Citing an imminent danger of landslides the Soviet authorities hastily evacuated with trucks and helicopters the entire valley relocating the mountain-dwelling Yaghnobis to the hot plains of Northern Tajikistan. Here they were employed as day labourers for the ever-growing Central Asia’s cotton industry. 

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“We lost not only our homes, our fields and our mountains. Our whole culture was annihilated” said Mubinjon Asimov, an elderly Yaghnobi herder living with his two sons in Gharmen, a hamlet of less than twenty souls in the upper valley. “We couldn’t use our native language in public and by the time we were allowed to come back to this valley only few us were still able to speak Yaghnobi.”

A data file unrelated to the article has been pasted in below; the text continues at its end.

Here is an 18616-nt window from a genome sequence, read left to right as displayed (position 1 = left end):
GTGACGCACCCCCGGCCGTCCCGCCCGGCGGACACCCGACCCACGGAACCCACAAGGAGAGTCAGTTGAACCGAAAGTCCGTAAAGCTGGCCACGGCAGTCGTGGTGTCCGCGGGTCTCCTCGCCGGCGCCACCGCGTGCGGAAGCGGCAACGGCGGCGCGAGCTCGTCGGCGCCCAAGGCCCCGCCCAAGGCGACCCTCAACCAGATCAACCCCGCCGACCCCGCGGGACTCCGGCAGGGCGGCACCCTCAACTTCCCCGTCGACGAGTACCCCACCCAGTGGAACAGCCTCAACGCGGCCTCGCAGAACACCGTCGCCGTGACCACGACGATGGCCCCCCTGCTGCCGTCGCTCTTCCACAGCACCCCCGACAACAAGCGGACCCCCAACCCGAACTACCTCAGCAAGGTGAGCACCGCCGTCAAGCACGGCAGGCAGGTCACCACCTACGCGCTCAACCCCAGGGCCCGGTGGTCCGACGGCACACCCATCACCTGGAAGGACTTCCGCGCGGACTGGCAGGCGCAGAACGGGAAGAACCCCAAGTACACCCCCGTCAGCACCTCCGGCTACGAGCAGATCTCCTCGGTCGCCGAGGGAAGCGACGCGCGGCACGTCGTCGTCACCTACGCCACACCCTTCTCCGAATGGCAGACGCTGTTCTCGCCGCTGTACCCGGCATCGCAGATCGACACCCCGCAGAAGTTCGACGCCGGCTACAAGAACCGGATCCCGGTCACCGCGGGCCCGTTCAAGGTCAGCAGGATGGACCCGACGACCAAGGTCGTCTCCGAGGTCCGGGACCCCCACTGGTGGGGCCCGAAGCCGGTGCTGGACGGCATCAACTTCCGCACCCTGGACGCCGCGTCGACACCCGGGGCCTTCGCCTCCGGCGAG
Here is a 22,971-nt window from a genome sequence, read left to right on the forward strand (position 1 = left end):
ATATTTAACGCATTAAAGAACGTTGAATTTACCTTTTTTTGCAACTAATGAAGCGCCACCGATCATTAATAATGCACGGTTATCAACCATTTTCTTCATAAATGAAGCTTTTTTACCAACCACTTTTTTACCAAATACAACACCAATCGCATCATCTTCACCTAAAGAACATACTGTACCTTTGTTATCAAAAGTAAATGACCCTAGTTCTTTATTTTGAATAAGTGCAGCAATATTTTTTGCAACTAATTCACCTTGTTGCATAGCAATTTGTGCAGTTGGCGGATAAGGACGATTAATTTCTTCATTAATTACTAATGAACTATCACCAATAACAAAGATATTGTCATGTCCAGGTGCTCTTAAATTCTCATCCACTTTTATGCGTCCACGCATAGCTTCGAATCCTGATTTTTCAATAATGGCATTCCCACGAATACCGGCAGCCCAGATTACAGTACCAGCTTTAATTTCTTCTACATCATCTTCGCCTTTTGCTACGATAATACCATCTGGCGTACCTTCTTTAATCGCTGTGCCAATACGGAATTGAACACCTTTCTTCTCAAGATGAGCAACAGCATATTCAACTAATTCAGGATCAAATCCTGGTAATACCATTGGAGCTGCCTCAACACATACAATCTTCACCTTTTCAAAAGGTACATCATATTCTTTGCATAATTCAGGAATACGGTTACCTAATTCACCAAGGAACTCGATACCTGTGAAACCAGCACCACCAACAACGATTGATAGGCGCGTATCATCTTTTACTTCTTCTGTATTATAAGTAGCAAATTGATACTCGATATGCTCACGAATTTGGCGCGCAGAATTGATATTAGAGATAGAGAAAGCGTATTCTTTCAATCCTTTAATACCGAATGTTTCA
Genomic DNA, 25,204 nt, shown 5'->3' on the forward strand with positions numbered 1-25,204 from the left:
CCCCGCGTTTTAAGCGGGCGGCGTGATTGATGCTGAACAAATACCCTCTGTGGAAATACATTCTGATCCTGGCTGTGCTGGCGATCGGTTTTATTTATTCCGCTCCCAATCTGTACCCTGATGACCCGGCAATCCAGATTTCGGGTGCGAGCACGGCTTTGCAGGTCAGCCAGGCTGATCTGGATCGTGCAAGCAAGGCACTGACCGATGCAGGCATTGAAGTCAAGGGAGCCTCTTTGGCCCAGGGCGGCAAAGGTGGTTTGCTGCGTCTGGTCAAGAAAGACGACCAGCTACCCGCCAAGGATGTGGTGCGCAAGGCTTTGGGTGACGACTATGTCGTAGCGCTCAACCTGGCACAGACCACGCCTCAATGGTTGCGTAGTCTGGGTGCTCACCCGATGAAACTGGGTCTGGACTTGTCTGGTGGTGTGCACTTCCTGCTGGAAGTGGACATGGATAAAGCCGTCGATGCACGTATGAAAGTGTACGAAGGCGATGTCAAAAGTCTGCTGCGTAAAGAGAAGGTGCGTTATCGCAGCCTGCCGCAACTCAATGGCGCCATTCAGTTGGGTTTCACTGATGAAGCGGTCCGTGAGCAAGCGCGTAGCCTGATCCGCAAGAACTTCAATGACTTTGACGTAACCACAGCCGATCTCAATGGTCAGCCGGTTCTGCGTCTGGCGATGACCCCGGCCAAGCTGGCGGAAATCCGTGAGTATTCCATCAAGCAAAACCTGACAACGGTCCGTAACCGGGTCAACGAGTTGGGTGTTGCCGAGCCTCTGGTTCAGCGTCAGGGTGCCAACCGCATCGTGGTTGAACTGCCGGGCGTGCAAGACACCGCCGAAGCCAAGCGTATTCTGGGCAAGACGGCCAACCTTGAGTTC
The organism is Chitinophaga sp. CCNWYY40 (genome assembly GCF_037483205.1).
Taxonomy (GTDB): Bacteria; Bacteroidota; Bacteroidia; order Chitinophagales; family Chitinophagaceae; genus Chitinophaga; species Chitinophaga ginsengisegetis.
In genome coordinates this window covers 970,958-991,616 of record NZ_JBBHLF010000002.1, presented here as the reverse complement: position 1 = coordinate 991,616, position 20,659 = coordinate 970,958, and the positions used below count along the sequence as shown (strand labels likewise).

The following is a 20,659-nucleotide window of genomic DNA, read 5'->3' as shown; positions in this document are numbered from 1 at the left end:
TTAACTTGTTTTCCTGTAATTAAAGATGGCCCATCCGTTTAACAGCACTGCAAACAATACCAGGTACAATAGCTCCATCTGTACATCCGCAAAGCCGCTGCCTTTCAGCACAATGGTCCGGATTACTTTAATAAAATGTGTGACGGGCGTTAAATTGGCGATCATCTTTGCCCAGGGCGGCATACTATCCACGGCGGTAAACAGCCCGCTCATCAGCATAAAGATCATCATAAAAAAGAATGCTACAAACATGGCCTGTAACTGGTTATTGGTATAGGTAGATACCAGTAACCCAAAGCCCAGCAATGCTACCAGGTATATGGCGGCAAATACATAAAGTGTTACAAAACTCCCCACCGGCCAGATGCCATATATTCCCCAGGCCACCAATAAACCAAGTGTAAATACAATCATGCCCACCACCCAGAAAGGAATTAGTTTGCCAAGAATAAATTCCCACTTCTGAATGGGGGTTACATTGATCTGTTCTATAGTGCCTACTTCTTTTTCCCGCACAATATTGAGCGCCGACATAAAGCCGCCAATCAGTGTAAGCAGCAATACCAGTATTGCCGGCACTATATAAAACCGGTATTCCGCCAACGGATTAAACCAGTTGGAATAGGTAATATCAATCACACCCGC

Despite the sufferings endured in Soviet times there is a certain sense of nostalgia that shines through the words of Mubinjon “When the Soviet Union fell apart some of us believed it was time for our cultural and social redemption. Little has changed, however. Beside the fact that today nobody cares where what we speak or where we live, I would actually say that things are much worse now than ever before. In the Soviet Union we were at least part of a functioning state and no matter how they crushed us culturally, we could benefit of a certain degree of social and economic facilitations. Now the state is all but nonexistent and not a single kopek has been invested in this valley. Once we were repressed now we are forgotten. Our recent past has been a dark one, but our future looks even bleaker”.